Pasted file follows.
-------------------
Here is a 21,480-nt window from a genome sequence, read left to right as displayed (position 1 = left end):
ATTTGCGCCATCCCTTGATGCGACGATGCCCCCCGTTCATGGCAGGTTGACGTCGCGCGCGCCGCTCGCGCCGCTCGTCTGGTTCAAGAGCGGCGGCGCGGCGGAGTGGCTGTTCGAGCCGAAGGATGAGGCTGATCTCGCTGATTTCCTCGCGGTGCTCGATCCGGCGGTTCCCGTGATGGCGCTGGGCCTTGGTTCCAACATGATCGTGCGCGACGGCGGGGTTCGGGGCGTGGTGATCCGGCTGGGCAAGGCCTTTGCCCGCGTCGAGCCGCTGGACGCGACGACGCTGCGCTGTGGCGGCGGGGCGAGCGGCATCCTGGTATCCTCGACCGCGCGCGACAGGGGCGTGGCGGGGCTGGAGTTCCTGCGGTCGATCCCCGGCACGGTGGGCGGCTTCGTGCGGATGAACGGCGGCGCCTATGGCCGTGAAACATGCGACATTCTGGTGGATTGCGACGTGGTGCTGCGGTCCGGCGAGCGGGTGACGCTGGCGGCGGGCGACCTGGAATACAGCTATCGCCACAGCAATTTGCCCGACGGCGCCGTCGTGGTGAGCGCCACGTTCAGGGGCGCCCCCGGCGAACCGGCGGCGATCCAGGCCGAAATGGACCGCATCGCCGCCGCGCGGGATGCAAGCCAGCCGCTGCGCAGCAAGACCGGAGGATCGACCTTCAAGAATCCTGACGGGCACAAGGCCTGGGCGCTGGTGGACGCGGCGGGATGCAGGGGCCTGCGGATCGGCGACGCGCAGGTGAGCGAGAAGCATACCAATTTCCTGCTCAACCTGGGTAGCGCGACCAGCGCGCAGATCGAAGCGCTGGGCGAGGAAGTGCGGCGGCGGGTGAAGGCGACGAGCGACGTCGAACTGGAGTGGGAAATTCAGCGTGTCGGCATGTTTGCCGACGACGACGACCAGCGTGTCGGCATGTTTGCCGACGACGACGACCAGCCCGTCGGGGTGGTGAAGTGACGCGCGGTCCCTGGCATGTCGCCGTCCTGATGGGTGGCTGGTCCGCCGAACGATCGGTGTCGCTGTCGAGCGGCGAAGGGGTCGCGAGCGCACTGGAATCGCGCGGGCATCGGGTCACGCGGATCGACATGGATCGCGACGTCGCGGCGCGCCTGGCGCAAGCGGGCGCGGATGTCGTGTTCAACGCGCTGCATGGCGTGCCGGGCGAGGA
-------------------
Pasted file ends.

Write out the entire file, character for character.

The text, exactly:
Here is a 21,480-nt window from a genome sequence, read left to right as displayed (position 1 = left end):
ATTTGCGCCATCCCTTGATGCGACGATGCCCCCCGTTCATGGCAGGTTGACGTCGCGCGCGCCGCTCGCGCCGCTCGTCTGGTTCAAGAGCGGCGGCGCGGCGGAGTGGCTGTTCGAGCCGAAGGATGAGGCTGATCTCGCTGATTTCCTCGCGGTGCTCGATCCGGCGGTTCCCGTGATGGCGCTGGGCCTTGGTTCCAACATGATCGTGCGCGACGGCGGGGTTCGGGGCGTGGTGATCCGGCTGGGCAAGGCCTTTGCCCGCGTCGAGCCGCTGGACGCGACGACGCTGCGCTGTGGCGGCGGGGCGAGCGGCATCCTGGTATCCTCGACCGCGCGCGACAGGGGCGTGGCGGGGCTGGAGTTCCTGCGGTCGATCCCCGGCACGGTGGGCGGCTTCGTGCGGATGAACGGCGGCGCCTATGGCCGTGAAACATGCGACATTCTGGTGGATTGCGACGTGGTGCTGCGGTCCGGCGAGCGGGTGACGCTGGCGGCGGGCGACCTGGAATACAGCTATCGCCACAGCAATTTGCCCGACGGCGCCGTCGTGGTGAGCGCCACGTTCAGGGGCGCCCCCGGCGAACCGGCGGCGATCCAGGCCGAAATGGACCGCATCGCCGCCGCGCGGGATGCAAGCCAGCCGCTGCGCAGCAAGACCGGAGGATCGACCTTCAAGAATCCTGACGGGCACAAGGCCTGGGCGCTGGTGGACGCGGCGGGATGCAGGGGCCTGCGGATCGGCGACGCGCAGGTGAGCGAGAAGCATACCAATTTCCTGCTCAACCTGGGTAGCGCGACCAGCGCGCAGATCGAAGCGCTGGGCGAGGAAGTGCGGCGGCGGGTGAAGGCGACGAGCGACGTCGAACTGGAGTGGGAAATTCAGCGTGTCGGCATGTTTGCCGACGACGACGACCAGCGTGTCGGCATGTTTGCCGACGACGACGACCAGCCCGTCGGGGTGGTGAAGTGACGCGCGGTCCCTGGCATGTCGCCGTCCTGATGGGTGGCTGGTCCGCCGAACGATCGGTGTCGCTGTCGAGCGGCGAAGGGGTCGCGAGCGCACTGGAATCGCGCGGGCATCGGGTCACGCGGATCGACATGGATCGCGACGTCGCGGCGCGCCTGGCGCAAGCGGGCGCGGATGTCGTGTTCAACGCGCTGCATGGCGTGCCGGGCGAGGA